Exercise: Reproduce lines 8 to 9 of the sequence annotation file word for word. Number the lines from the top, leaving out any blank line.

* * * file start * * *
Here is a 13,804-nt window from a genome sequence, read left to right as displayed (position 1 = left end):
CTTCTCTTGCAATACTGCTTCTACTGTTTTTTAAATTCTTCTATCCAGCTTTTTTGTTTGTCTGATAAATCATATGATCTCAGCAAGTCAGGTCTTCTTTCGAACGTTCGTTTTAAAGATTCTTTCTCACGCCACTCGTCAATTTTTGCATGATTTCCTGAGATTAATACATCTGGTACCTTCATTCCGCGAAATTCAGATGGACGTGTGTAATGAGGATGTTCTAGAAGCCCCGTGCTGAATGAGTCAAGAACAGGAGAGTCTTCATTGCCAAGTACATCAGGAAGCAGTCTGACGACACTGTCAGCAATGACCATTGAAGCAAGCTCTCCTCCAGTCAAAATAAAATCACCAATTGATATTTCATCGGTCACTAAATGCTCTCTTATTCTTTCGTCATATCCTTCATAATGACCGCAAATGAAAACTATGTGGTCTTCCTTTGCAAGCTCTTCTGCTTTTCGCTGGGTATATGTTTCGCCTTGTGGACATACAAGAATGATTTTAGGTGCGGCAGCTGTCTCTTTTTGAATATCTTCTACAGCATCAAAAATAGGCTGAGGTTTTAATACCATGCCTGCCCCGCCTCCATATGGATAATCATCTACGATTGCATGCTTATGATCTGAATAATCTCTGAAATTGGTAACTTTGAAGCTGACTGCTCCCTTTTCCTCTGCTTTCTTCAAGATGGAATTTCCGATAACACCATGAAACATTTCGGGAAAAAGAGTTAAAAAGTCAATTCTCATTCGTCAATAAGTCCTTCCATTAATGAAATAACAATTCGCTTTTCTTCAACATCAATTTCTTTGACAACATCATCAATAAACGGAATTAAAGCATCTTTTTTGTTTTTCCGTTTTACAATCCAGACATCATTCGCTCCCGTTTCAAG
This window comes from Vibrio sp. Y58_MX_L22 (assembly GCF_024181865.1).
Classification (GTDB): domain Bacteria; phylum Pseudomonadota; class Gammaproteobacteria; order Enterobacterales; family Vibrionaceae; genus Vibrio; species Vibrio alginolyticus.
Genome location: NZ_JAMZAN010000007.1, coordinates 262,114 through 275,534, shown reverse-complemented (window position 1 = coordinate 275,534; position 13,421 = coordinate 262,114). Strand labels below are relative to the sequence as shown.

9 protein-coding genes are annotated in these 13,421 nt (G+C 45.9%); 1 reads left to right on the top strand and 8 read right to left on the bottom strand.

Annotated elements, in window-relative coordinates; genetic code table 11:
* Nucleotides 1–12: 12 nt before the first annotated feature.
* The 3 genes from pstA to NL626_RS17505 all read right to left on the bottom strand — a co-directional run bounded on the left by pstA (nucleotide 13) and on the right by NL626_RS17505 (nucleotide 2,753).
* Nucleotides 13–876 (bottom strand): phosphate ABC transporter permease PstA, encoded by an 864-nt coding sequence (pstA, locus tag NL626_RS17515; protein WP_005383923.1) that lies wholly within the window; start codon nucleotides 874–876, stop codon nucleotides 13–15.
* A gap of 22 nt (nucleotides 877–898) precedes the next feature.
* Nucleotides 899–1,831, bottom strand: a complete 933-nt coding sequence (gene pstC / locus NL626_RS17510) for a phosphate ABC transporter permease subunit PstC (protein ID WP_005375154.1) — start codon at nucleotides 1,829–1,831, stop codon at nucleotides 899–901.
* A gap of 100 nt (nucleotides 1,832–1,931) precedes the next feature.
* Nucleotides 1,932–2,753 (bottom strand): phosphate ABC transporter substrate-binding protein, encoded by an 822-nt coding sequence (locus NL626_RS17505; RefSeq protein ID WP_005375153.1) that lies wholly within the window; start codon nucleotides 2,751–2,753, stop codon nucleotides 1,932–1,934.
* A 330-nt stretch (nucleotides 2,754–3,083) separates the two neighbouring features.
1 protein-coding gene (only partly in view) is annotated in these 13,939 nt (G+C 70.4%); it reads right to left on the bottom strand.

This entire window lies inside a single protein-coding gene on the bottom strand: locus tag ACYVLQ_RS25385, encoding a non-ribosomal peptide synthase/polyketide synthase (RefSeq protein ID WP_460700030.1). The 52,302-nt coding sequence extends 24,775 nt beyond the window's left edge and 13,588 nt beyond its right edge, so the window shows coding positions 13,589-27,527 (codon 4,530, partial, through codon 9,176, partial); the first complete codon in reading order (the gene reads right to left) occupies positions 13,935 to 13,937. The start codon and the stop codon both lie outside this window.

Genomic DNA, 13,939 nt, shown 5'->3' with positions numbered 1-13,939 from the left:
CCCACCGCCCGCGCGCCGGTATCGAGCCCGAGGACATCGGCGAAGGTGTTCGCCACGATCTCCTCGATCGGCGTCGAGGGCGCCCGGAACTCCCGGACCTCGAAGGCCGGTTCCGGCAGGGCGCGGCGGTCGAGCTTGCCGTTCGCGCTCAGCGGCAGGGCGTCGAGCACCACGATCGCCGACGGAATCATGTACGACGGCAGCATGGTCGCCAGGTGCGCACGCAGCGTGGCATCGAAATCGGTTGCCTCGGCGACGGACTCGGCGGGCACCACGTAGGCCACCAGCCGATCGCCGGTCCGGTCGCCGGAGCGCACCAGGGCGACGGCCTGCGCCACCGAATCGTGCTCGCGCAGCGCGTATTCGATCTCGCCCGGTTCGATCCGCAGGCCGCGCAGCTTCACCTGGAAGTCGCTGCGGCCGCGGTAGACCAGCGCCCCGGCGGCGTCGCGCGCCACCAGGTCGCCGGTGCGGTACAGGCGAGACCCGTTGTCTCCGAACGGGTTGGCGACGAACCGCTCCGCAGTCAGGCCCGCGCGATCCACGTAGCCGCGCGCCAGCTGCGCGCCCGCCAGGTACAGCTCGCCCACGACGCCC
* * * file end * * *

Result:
* Nucleotides 1–12: 12 nt before the first annotated feature.
* The 3 genes from pstA to NL626_RS17505 all read right to left on the bottom strand — a co-directional run bounded on the left by pstA (nucleotide 13) and on the right by NL626_RS17505 (nucleotide 2,753).